in renewing FCC license will cost Paradise
By David Baker
April 7, 2006 | PARADISE -- Sometimes a simple mistake
can cost you money. At Wednesday night's Town Council
meeting, Fire Chief Troy Fredrickson discussed just
such a mistake.
The fire department did not properly renew the license
for its radio frequency with the Federal Communications
Commission. This meant the license, which secures the
sole use of that frequency, was terminated. Now instead
of renewing for free, they have to pay $325 to reapply.
Mayor Lee Atwood, who helped Fredrickson with the
renewal, said. "It was one of those things we thought
we had done."
The mix-up came from the online renewal form. Atwood
said they completed the steps to get a renewal number,
but apparently did not connect it to their frequency.
This failed connection resulted in an incomplete renewal
and the eventual termination of the license.
"The Web site was confusing at best," Fredrickson
said. "When we got the number, we thought it was complete."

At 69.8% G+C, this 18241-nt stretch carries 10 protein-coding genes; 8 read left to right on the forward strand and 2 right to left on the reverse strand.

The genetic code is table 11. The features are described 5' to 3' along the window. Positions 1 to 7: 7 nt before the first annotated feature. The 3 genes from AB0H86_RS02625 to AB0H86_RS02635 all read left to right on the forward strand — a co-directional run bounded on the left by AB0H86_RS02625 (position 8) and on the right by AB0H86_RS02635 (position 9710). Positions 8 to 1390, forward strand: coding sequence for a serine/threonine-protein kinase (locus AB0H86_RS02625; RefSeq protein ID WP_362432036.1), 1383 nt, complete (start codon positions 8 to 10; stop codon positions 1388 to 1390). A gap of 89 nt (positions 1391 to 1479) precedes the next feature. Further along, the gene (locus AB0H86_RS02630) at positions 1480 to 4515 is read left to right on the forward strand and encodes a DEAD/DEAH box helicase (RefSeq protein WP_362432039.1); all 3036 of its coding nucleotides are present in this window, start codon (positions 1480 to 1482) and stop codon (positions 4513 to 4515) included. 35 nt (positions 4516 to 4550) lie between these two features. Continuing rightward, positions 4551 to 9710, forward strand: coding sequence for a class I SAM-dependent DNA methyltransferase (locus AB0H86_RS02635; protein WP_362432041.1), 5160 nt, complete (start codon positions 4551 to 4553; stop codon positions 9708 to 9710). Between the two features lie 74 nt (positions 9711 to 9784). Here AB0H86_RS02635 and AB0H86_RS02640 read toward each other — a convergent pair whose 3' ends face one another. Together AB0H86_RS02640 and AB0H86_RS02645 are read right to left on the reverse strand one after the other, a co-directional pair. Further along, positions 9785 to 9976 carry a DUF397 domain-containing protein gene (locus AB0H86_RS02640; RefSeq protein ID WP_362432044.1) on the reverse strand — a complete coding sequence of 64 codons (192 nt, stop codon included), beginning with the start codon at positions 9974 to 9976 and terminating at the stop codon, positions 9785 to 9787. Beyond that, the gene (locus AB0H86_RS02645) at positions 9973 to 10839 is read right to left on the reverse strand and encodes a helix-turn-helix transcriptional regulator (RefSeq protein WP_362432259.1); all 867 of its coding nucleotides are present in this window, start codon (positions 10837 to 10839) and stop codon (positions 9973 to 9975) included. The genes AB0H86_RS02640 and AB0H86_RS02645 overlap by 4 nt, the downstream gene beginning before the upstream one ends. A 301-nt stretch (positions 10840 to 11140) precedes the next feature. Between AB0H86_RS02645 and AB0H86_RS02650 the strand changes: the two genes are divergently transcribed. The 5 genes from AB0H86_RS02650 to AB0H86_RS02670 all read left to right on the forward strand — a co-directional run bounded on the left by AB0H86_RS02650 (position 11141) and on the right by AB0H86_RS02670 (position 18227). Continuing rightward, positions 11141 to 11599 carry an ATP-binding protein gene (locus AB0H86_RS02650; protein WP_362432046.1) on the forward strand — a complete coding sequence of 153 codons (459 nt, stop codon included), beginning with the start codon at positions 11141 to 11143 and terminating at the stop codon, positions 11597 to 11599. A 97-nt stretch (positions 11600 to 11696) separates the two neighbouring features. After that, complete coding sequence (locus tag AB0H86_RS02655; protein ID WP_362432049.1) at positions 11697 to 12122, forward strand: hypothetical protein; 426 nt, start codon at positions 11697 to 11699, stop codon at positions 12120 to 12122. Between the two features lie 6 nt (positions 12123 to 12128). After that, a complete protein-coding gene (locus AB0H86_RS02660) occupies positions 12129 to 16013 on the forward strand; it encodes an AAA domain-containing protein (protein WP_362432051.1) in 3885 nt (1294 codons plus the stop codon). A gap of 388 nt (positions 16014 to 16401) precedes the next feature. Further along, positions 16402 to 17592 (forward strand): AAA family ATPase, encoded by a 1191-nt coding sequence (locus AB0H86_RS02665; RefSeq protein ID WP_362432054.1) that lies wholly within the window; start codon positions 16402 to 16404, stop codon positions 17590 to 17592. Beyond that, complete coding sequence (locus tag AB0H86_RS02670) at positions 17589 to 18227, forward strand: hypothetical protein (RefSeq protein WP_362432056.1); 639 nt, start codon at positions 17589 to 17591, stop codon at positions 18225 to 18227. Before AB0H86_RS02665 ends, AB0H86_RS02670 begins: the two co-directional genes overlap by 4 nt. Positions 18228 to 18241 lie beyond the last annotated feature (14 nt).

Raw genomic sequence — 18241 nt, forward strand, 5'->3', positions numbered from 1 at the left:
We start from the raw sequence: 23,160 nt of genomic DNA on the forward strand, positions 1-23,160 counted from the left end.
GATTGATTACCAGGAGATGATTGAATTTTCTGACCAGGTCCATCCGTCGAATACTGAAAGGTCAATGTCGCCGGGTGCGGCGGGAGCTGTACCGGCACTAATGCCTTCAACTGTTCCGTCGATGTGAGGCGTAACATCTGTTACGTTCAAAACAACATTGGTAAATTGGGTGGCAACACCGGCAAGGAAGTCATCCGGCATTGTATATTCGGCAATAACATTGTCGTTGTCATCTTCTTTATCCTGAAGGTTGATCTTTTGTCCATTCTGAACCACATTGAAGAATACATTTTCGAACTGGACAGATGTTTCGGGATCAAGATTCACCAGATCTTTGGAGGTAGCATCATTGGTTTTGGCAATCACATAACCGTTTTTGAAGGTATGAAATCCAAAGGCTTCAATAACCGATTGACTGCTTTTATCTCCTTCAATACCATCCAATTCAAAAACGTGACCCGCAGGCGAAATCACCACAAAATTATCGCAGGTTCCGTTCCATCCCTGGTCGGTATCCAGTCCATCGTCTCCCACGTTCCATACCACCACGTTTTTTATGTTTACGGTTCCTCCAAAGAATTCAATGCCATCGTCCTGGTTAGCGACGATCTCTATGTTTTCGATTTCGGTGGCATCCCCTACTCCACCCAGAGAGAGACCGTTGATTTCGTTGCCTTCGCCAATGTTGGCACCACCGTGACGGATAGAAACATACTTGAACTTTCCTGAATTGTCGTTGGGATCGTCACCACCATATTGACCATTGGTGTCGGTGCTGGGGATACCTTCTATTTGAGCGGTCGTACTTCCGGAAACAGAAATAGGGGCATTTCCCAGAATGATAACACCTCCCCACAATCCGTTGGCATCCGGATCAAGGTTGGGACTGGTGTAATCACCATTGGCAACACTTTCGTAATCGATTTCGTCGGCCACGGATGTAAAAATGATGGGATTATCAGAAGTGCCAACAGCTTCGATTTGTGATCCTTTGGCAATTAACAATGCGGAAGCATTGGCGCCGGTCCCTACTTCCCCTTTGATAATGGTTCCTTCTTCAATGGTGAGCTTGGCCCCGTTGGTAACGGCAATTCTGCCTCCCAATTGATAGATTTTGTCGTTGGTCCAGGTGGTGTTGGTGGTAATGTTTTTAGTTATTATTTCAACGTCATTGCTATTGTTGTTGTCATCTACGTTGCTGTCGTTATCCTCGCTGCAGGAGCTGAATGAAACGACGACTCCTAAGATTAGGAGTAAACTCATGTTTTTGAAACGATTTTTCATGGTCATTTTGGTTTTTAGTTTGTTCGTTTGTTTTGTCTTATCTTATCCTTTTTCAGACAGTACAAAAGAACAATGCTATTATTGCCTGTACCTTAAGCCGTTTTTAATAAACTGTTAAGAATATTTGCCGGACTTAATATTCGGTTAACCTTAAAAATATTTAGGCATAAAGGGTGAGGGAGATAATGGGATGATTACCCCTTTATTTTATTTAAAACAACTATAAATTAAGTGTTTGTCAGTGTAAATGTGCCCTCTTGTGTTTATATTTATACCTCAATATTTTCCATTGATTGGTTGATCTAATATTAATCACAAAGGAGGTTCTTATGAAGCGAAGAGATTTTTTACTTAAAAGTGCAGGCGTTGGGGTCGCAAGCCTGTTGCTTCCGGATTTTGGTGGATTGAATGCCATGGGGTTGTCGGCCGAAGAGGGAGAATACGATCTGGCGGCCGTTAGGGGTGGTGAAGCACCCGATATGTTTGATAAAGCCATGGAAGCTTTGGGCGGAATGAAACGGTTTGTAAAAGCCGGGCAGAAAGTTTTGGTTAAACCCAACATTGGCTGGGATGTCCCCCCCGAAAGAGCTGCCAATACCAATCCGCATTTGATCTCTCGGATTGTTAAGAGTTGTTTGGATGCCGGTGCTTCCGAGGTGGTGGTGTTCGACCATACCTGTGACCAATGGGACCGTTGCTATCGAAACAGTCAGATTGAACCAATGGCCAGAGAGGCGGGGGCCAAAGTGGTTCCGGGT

Atwood said they did all the steps the Web site listed,
but apparently "only did half of the job." He also echoed
Fredrickson's comments about the confusing renewal process,
saying it "wasn't the easiest thing to do."
Since the license was terminated the frequency is
up for grabs, Atwood said. The problem is all the hand-held
and truck radios are programmed to the old frequency.
So if they have to get a new frequency, all the radios
would have to be reprogrammed, Fredrickson said.
Atwood said one of the volunteers on the department
is going to do the reapplication for licensing. Once
the application is accepted, the license is good for
five years. He added that a company from California
does licensing applications but charges $510, which
includes the $325 in FCC fees. So by doing it in-house
they will save $185.
In other business, the council:
-- received a year-end report from County Building
Inspector Don Davis. The report outlined the number
and value of structures built in Paradise in 2005, and
listed similar figures for 2003 and 2004. The report
showed the number of houses built in Paradise more than
doubled, from four in 2004 to 10 in 2005. Also, the
average value of homes built in Paradise increased by
more than $68,000.
-- unanimously agreed on a resolution to opt into
the Cache Valley Regional Council.
-- approved road access to phase two of Ty Haguewood's
subdivision, under the stipulation that all roads would
be built according to the town's specifications.
-- approved building permits for Eric Andrus and Mike
Norman. Andrus is building a shop on his property at
45 E. 8800 South. Mike Norman, who lives at 288 W. 8800
South, is adding on to an existing shed.